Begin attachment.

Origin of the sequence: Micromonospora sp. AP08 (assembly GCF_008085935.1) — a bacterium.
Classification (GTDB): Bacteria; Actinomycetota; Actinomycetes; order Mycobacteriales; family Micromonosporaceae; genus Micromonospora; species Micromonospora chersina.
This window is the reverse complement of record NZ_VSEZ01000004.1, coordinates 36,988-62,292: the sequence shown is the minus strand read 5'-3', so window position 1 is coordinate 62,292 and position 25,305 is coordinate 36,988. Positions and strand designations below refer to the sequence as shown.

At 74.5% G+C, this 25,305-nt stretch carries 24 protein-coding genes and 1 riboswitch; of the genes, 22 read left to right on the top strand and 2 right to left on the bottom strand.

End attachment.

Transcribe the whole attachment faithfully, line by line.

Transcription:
Origin of the sequence: Micromonospora sp. AP08 (assembly GCF_008085935.1) — a bacterium.
Classification (GTDB): Bacteria; Actinomycetota; Actinomycetes; order Mycobacteriales; family Micromonosporaceae; genus Micromonospora; species Micromonospora chersina.
This window is the reverse complement of record NZ_VSEZ01000004.1, coordinates 36,988-62,292: the sequence shown is the minus strand read 5'-3', so window position 1 is coordinate 62,292 and position 25,305 is coordinate 36,988. Positions and strand designations below refer to the sequence as shown.

At 74.5% G+C, this 25,305-nt stretch carries 24 protein-coding genes and 1 riboswitch; of the genes, 22 read left to right on the top strand and 2 right to left on the bottom strand.